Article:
Tuesday, 7 June 2022

The White Rose Wedding

In its 100 year history the BBC has provided live radio coverage of twelve British royal family weddings. All but one of those has been held in either London (Westminster Abbey or St Pauls Cathedral) or Windsor (Castle or Guildhall). That exception was the marriage of Prince Edward, Duke of Kent and Katherine Worsley, held in the summer of 1961 at York’s magnificent Minster.

There have been two royal weddings at York Minster, but you have to go back to ye olde medievale Englande and January 1328 for the first one when the new king Edward III married his young French bride Philippa of Hainault. There was more of a local connection for the 1961 ceremony as Katherine Worsley was born just 20 miles north in the picturesque North Yorkshire village of Hovingham.

The first radio royal wedding was in November 1934 this time for the previous Duke of Kent, Prince George, and Princess Marina of Greece and Denmark. That ceremony was described by Howard Marshall, one of the BBC’s main commentators on state occasions and sports events, principally cricket, who would go on to be one of the Corporation’s war correspondents.  And that’s where there is an overlap with the broadcaster in this recording as Audrey Russell also served in that wartime team of correspondents. 

So it’s back to the afternoon of Thursday 8 June 1961 on the BBC Light Programme.  A home recording of the radio commentary of the wedding of Prince Edward and Katherine Worsley made by Eric Bartington surfaced last year and was donated to me by Gerad de Roo . Unfortunately it was too late for the 60th anniversary, but here’s an opportunity to hear it again as broadcast. Audrey Russell is on solo duty for this commentary. However, the old prejudices still persisted as a clergyman greeted her condescendingly with “Ah, Miss Russell, I suppose you’ve come to describe the hats.”  

Audrey Russell – Queen of the Commentators

Audrey Russell was born in Dublin in 1906 but would attend a boarding school near Harrow on the Hill. After going to a French finishing school she re-joined her parents, now living in Mortimer Street in central London, by coincidence just a 5 minute walk from where the new Broadcasting House would be built. With ambitions to join the theatre she took a number of small roles but increasingly found her organisational skills better suited to stage management and eventually worked for the theatre club Group Theatre founded by dancer Rupert Doone.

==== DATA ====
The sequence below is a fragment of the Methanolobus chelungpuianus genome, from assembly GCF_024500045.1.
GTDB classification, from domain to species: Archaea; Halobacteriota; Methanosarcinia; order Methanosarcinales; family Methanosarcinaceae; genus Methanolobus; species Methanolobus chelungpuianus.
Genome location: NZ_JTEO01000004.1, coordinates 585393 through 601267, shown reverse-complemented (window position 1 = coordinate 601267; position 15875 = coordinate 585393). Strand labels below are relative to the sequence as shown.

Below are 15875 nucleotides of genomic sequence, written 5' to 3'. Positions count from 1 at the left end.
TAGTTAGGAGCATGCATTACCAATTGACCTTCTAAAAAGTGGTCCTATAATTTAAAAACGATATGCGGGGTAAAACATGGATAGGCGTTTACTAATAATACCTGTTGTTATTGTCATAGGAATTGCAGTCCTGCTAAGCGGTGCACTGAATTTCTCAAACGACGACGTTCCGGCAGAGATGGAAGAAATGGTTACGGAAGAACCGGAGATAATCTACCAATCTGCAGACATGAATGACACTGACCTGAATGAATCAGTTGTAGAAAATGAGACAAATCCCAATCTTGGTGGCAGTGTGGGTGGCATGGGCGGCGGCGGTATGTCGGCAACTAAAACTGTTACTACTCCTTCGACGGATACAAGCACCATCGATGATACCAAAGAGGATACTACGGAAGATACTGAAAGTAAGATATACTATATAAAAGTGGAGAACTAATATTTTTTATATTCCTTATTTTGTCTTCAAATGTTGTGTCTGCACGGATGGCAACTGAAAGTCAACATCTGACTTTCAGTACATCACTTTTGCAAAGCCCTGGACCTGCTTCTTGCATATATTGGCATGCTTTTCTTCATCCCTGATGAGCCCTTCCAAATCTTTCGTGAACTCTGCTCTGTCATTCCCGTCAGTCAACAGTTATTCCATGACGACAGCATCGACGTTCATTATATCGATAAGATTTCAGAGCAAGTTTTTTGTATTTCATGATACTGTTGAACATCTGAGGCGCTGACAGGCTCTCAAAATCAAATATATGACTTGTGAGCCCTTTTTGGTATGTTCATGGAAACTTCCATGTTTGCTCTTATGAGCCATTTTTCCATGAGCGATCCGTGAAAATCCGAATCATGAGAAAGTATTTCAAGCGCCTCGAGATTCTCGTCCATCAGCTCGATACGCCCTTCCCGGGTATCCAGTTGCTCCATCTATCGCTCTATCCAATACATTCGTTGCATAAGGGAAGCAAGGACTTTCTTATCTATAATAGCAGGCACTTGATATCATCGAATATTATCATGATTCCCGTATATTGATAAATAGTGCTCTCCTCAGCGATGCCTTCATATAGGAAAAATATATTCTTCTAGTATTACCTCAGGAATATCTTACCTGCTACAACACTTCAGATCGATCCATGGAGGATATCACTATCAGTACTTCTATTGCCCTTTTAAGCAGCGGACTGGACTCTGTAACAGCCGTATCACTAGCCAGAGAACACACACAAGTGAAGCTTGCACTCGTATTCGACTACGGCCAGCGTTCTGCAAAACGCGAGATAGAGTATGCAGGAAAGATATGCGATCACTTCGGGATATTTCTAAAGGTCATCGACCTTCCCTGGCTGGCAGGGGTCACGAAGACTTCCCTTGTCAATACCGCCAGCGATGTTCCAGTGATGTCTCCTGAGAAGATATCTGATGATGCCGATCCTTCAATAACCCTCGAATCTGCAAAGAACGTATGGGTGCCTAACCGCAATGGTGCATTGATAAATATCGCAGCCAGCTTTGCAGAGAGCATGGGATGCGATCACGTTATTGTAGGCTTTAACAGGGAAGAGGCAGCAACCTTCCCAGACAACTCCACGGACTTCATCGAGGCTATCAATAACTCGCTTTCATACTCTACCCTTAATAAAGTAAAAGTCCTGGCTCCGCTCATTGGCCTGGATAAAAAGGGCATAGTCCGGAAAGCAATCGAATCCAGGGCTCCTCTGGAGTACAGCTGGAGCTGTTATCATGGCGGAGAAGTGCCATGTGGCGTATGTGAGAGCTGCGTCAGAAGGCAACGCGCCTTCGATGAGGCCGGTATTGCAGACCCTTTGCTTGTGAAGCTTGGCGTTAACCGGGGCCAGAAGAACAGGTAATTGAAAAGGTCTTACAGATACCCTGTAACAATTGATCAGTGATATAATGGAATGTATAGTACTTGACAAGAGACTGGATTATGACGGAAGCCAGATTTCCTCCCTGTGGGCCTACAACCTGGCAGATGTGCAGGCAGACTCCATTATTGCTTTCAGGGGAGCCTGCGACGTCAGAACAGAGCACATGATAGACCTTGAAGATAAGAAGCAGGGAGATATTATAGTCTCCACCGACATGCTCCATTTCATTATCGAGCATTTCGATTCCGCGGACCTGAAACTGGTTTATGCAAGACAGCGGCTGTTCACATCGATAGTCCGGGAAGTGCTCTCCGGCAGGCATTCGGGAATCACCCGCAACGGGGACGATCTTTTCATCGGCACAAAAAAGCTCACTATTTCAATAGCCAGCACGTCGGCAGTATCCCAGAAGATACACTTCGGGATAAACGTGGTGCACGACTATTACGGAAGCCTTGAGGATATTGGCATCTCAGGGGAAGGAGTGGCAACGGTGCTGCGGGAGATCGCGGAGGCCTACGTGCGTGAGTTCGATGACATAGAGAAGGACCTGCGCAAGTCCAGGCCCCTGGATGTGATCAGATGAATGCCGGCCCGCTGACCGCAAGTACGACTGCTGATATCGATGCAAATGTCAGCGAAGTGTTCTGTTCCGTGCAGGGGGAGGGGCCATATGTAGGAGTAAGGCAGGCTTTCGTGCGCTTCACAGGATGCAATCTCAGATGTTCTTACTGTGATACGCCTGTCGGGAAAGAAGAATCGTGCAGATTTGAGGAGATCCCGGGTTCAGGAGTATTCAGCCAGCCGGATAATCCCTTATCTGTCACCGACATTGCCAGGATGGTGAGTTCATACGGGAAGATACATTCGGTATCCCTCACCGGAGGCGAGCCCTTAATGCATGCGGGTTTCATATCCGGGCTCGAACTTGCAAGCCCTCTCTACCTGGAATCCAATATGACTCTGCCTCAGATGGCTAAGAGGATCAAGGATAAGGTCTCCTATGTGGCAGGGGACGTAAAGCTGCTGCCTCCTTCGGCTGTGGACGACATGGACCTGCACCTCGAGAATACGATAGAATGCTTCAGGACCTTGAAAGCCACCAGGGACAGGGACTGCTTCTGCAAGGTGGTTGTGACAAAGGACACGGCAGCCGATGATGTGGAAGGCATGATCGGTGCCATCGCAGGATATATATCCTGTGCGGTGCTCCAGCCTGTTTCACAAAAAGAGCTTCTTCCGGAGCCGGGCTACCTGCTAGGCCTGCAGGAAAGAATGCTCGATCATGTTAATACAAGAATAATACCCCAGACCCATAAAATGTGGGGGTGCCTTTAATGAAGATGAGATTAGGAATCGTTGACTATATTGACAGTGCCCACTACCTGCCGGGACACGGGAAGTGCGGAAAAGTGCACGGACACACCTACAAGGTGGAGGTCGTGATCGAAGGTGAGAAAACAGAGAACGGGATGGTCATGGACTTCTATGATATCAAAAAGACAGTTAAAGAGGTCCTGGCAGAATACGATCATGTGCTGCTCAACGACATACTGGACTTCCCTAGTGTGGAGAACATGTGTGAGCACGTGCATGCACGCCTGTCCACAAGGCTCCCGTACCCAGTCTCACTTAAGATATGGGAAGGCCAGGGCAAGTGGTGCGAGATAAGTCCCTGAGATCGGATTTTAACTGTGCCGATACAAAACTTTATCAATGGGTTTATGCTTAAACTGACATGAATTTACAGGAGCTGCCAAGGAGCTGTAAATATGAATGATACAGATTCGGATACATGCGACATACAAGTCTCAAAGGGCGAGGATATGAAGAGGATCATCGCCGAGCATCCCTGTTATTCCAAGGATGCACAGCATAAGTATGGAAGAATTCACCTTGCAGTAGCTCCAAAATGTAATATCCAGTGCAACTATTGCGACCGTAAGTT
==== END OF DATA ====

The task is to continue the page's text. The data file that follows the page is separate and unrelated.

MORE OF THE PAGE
In the months leading up to the Second World War Audrey joined the Auxiliary Fire Service, a decision that was to change her life.  Following the declaration of war she was stationed at Chiltern Street. Its proximity to Broadcasting House meant that reporters often called in at the station to ask about the fire service’s response to the Blitz. The Station Superintendent was not averse to a little publicity and would welcome BBC staff with half pints of bitter from the nearby Wallace Head pub. On one occasion Audrey was on the beer run when news reporter Robin Duff and actor Terence de Marnay (at the time working on Radio Newsreel) were guests at the station. At Terence’s suggestion she was interviewed on her impressions as a woman in the fire service.  She then in effect became the BBC’s “tame firewoman...often called upon for a story”. One of her recordings heard by Air Commodore Harold Peake so impressed him that he requested she be seconded to the Air Ministry. The upshot was a series of six five-minute talks for the BBC on the work of the WAAF. Though Audrey returned to the fire service after the series it was only a matter of weeks before she was offered a job as a news reporter in the Overseas Service but without the ordeal of facing an Appointments Board.

Working for the Overseas Service from June 1942 she was based at 200 Oxford Street and assigned to Radio Newsreel under its first editor Peter Pooley. In readiness for D-Day  the War Reporting Unit was established  and she would eventually join the team as the first woman to be accredited as a war correspondent. In late 1944 and early 1945 Audrey would send dispatches from Belgium, the Netherlands, Germany and Norway.

After the war she accepted a post as a news reporter in the newly formed Home News Reporting Unit, again the only woman on the team (she was replaced by Sally Holloway in 1951). Somewhat frustrated by now just getting domestic stories to cover she made a number of unsuccessful  attempts to join the Outside Broadcast department as a commentator. Even Richard Dimbleby saw little chance of this happening – though he was later a great supporter – saying that “there will never be a successful women commentator. Why? Because they haven’t got the stamina”.